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HSE&T Corner: From sage on the stage to guide on the side: Flipped classroom approach can turn well control training delivery into a more active learning experience

Speaking at the 2015 IADC Well Control Conference of the Americas on 25 August in Galveston, Texas, Michael Arnold with Intertek Industry Services explained how modern well control training should be designed according to adult learning theory, with the goal of creating a more active learning environment for students.

Traditional well control training has often employed a pedagogical approach in which an expert lectures students on his or her knowledge, creating a passive, rather than active, learning environment. “It places students in a submissive role that requires that students obey teachers, and it’s based on the assumption that students only need to know what the teacher tells them,” Michael Arnold, General Manager of Intertek Industry Services, said at the 2015 IADC Well Control Conference of the Americas in Galveston, Texas, on 25 August.

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Drillers’ Situation Awareness model identifies key cognitive skills needed to be a good driller


“Being a good driller is more than running equipment and drilling a hole. It is also having an accurate picture of what’s going on in the well and on the rig so you are able to make the right decision at the right time.” — Maersk Drilling OIM Considering the complex nature of a driller’s job, it may seem obvious that a good driller needs to have high-level awareness of the well, recognize the indicators of an escalating situation and be confident to take the decision to shut-in. Being a good driller is more than being technically competent. Yet, until recently, these vital thinking skills were not necessarily being trained or assessed across the drilling industry.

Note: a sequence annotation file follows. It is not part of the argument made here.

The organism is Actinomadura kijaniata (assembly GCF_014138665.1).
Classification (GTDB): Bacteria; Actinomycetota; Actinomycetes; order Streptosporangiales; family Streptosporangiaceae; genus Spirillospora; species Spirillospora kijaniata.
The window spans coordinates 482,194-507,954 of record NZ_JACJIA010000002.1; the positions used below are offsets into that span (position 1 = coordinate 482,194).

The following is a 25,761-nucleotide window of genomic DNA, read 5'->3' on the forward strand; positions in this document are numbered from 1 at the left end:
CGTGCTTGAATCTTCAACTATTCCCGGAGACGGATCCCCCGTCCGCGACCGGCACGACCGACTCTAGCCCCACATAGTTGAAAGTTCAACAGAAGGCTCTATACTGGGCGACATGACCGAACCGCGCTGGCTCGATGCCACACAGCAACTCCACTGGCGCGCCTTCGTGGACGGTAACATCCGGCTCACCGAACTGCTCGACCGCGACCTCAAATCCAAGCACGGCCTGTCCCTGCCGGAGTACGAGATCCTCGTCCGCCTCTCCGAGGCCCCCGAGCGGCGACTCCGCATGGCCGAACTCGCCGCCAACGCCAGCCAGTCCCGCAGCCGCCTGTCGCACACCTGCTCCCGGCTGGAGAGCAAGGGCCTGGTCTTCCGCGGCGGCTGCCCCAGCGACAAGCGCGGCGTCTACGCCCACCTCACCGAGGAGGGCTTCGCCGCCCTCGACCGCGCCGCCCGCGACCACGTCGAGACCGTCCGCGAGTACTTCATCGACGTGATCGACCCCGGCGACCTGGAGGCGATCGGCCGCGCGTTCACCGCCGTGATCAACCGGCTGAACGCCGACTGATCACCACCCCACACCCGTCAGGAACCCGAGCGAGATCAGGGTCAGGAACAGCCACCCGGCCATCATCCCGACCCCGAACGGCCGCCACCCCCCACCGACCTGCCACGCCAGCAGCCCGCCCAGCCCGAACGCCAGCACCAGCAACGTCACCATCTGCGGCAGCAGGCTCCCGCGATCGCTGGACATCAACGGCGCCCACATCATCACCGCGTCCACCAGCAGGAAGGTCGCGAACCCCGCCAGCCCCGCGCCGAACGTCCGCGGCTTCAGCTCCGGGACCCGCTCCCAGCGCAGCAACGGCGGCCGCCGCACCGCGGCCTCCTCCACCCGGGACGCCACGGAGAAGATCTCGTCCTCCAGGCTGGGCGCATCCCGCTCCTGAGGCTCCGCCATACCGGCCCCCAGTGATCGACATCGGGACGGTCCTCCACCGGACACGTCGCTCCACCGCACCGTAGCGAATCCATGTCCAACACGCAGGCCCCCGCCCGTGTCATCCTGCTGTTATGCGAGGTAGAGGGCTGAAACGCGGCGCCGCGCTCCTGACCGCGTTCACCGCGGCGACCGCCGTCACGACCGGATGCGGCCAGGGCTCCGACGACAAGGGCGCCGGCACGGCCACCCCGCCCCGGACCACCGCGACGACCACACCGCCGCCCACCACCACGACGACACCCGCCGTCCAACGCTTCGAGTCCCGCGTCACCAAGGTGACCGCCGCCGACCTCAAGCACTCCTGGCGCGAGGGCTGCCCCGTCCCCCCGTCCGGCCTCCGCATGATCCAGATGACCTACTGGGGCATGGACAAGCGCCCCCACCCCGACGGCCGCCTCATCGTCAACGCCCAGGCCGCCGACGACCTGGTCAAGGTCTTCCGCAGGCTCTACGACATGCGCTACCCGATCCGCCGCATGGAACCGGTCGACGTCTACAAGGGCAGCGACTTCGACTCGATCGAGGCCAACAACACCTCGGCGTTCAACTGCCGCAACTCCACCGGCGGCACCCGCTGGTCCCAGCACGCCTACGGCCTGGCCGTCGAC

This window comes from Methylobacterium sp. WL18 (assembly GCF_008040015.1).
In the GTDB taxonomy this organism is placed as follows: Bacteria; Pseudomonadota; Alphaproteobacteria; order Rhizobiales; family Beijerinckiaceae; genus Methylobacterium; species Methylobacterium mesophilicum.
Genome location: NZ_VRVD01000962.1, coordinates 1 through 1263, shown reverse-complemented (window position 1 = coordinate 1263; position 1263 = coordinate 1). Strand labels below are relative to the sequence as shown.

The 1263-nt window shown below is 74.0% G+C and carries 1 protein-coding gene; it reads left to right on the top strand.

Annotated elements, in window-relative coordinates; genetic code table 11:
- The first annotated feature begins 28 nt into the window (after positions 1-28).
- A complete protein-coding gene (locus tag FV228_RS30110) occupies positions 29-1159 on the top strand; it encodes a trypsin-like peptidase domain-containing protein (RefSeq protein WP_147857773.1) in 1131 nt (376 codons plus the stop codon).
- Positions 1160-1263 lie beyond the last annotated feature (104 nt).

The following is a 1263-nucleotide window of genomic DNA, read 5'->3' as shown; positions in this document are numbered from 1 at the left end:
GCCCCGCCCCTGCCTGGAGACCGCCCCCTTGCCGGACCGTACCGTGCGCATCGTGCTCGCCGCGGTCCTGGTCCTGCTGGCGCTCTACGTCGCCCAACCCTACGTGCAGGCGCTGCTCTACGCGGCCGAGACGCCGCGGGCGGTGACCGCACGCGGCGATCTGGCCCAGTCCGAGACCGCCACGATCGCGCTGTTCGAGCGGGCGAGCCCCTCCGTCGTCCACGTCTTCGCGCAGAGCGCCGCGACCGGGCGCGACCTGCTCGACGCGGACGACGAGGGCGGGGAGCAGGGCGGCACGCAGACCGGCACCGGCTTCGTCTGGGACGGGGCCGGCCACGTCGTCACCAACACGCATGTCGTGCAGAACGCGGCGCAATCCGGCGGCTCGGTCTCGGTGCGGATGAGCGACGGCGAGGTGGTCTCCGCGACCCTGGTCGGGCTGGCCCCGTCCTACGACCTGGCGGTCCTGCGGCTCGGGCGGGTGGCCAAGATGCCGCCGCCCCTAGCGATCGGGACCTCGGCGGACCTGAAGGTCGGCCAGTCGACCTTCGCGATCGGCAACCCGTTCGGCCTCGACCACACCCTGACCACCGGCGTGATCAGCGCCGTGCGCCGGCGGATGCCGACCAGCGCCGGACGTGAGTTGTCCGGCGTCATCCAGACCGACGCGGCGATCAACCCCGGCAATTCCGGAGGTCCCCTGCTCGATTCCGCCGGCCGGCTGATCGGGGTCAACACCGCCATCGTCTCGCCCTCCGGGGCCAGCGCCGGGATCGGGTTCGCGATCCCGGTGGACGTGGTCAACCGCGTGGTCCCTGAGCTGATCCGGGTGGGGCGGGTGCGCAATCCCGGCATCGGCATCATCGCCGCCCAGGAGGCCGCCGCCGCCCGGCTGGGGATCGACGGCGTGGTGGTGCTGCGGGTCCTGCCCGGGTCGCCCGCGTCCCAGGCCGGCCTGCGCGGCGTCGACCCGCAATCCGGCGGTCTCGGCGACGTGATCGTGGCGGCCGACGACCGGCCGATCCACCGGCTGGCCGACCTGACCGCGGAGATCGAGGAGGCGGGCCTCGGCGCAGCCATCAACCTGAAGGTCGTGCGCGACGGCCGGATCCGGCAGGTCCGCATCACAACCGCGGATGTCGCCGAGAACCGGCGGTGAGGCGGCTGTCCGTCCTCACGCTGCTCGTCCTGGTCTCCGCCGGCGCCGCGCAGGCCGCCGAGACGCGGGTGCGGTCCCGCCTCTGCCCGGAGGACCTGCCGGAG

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2014 IADC ISP report shows global LTI rate fell by 11.5%, recordables rate down by 7.4%


The global drilling industry saw declines in both its lost-time incidence (LTI) rate and recordable incidence rate last year, according to the 2014 IADC Incident Statistics Program (ISP) annual report. The global LTI rate declined by 11.5% compared with 2013, going from 0.26 to 0.23. The 2014 rate for recordable incidents fell by 7.4% from 0.81 to 0.75. A total of 21 fatalities were reported for 2014, one fewer than the previous year.

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New process automation platform aims to pave path to drilling consistency, efficiency


Demand for automated technology continues to grow throughout the industry despite the decline in oil price and reduction in capital spend across the board. Driven by sub-optimal industry conditions, operators are searching for faster, safer and more consistent wells, leaving drilling contractors the difficult task of optimizing their rigs. Contractors are faced with several challenges to compete in the current market: how to maintain operations with a shrinking workforce, how to enhance their existing fleet, and how to safely manage a multitude of third parties vying to optimize the control of their assets.

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Software change management on modern drilling rigs must go beyond ‘checking the box’


As an industry, managing software has long been a peripheral concern in rig operations. However, as new rigs with increasingly complex control systems are delivered, effective software change management is critical in avoiding downtime. Software is ubiquitous on modern rigs, controlling everything from dynamic positioning to ram activation and drilling automation. Software regression, malware and cyber-attacks are critical issues that cause NPT and could lead to an LTI or an HSE incident.